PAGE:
Anyway, all this is a roundabout way of saying congratulations once more to everyone who graduated yesterday, and I wish you all the very best for the future!

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My Time Out in Astrophysics

Posted in Biographical, Brighton, LGBT, Mental Health with tags , , , , , on July 13, 2018 by telescoper

Last week I did a little talk in Cardiff for LGBT Stem Day, which was similar to another I gave earlier this year at the IOP in London at the launch of the LGBT Physical Sciences Climate Survey. I intended to post a summary of the earlier presentation but somehow never got round to it. Doing the more recent one reminded me that I’d forgotten to write up my notes, so here goes.

What I was trying to do in these talks was to explain why I thought (a) the Climate Survey and (b) LGBT STEM day were so important, from the perspective of someone who has been `out’ for over thirty years while pursuing a career in astrophysics. I thought it might be useful to include some personal reminiscences along the way as in both cases most of the audience members were too young to remember what things were like over thirty years ago.

Although I knew I was gay when I was an undergraduate at Cambridge, I wasn’t very open about it except to my closest friends. I also didn’t do much about it either, apart from developing a number of crushes that were doomed to be unrequited. In my final year I decided that I would try to get a place to do a PhD (or, as it turned out, a DPhil). I applied to a few places around the country, and was very happy to get an offer from Sussex and started my postgraduate studies there in 1985. The reputation of Brighton as being a very `gay’ place to live was definitely part of that decision although it was really the topic of my research project that was the decisive factor.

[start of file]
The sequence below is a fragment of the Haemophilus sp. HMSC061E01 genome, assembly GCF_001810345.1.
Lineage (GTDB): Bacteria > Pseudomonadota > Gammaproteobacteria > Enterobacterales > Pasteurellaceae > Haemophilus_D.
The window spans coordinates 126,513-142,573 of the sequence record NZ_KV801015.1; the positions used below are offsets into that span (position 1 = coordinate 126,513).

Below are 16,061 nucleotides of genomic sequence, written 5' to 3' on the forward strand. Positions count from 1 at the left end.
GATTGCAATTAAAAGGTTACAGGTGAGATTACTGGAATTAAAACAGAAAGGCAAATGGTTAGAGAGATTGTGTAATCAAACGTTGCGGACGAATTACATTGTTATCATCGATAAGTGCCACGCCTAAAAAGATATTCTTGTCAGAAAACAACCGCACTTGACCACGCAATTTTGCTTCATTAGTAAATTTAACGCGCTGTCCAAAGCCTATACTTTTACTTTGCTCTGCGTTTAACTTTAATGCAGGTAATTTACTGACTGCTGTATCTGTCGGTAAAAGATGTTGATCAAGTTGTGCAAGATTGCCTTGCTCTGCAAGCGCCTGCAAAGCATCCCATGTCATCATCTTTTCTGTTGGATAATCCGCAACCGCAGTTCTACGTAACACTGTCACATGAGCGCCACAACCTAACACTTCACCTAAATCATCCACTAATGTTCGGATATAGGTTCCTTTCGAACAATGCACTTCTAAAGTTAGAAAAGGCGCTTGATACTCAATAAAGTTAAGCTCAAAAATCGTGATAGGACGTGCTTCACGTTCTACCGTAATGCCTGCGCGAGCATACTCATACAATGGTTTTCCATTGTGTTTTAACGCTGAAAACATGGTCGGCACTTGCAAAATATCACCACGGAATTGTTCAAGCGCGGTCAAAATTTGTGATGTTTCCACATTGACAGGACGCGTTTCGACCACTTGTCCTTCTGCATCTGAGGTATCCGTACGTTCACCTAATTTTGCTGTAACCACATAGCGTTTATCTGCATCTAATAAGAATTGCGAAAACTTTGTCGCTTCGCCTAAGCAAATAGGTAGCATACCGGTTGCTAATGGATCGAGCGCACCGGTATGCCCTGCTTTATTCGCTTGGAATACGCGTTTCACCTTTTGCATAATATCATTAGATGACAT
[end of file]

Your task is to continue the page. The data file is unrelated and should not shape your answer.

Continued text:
One of the first things I did during `Freshers Week’ at Sussex was join the GaySoc (as it was called) and I gradually became more involved in it as time went on. Initially, though, I kept that part of my life separate from my academic life and wasn’t really all that open in the Department in which I worked. My decision to change that was largely because of things going on in the outside world that convinced me that there was a need to stand up and be counted.

One of these was the AIDS `panic’ exacerbated by the Thatcher Government’s awful advertising campaign, an example of which you can see above. It was a very frightening time to be gay, not only because of the fear of contracting AIDS oneself  but also because of the hostility that arose as a reaction to the `gay plague’.

Although I wasn’t really sexually active as an undergraduate at Cambridge, I had been while I was at school in Newcastle up until 1982. At this time gay sex was illegal with a person under the age of 21, but I had no difficulty finding partners when I was a teenager. I assumed that, as a result of this period of my life,  I would be found HIV+. When I eventually did have a test in 1986 I was quite shocked to find I was negative, so much so that I had another test to make sure. I was lucky, countless others were not.